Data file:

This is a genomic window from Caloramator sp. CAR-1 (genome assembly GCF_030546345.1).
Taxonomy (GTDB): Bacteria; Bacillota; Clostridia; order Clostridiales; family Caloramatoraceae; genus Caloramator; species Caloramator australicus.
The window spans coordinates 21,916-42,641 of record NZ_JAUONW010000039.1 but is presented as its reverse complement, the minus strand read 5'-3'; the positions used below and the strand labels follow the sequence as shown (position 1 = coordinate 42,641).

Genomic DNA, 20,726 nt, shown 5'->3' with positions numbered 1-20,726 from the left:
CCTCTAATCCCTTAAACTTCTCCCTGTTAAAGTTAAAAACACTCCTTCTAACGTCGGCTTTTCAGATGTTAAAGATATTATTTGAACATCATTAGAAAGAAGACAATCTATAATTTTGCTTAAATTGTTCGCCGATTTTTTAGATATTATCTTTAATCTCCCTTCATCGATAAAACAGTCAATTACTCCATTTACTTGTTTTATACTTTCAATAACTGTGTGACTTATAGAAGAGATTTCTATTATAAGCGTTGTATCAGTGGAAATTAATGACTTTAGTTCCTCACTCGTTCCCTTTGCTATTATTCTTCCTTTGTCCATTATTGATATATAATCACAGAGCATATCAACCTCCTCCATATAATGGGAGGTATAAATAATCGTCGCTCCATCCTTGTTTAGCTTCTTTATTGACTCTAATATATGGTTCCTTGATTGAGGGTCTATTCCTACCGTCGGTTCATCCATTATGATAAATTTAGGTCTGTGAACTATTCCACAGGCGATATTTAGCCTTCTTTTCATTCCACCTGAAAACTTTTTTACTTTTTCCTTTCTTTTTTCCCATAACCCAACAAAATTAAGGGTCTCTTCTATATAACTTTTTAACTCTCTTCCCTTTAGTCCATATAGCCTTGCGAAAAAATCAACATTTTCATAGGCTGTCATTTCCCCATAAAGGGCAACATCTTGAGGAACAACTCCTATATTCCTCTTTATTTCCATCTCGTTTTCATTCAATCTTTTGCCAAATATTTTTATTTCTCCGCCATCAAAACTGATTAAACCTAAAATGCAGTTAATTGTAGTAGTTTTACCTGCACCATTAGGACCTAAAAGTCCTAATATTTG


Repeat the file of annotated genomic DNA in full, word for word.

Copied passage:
This is a genomic window from Caloramator sp. CAR-1 (genome assembly GCF_030546345.1).
Taxonomy (GTDB): Bacteria; Bacillota; Clostridia; order Clostridiales; family Caloramatoraceae; genus Caloramator; species Caloramator australicus.
The window spans coordinates 21,916-42,641 of record NZ_JAUONW010000039.1 but is presented as its reverse complement, the minus strand read 5'-3'; the positions used below and the strand labels follow the sequence as shown (position 1 = coordinate 42,641).

Genomic DNA, 20,726 nt, shown 5'->3' with positions numbered 1-20,726 from the left:
CCTCTAATCCCTTAAACTTCTCCCTGTTAAAGTTAAAAACACTCCTTCTAACGTCGGCTTTTCAGATGTTAAAGATATTATTTGAACATCATTAGAAAGAAGACAATCTATAATTTTGCTTAAATTGTTCGCCGATTTTTTAGATATTATCTTTAATCTCCCTTCATCGATAAAACAGTCAATTACTCCATTTACTTGTTTTATACTTTCAATAACTGTGTGACTTATAGAAGAGATTTCTATTATAAGCGTTGTATCAGTGGAAATTAATGACTTTAGTTCCTCACTCGTTCCCTTTGCTATTATTCTTCCTTTGTCCATTATTGATATATAATCACAGAGCATATCAACCTCCTCCATATAATGGGAGGTATAAATAATCGTCGCTCCATCCTTGTTTAGCTTCTTTATTGACTCTAATATATGGTTCCTTGATTGAGGGTCTATTCCTACCGTCGGTTCATCCATTATGATAAATTTAGGTCTGTGAACTATTCCACAGGCGATATTTAGCCTTCTTTTCATTCCACCTGAAAACTTTTTTACTTTTTCCTTTCTTTTTTCCCATAACCCAACAAAATTAAGGGTCTCTTCTATATAACTTTTTAACTCTCTTCCCTTTAGTCCATATAGCCTTGCGAAAAAATCAACATTTTCATAGGCTGTCATTTCCCCATAAAGGGCAACATCTTGAGGAACAACTCCTATATTCCTCTTTATTTCCATCTCGTTTTCATTCAATCTTTTGCCAAATATTTTTATTTCTCCGCCATCAAAACTGATTAAACCTAAAATGCAGTTAATTGTAGTAGTTTTACCTGCACCATTAGGACCTAAAAGTCCTAATATTTG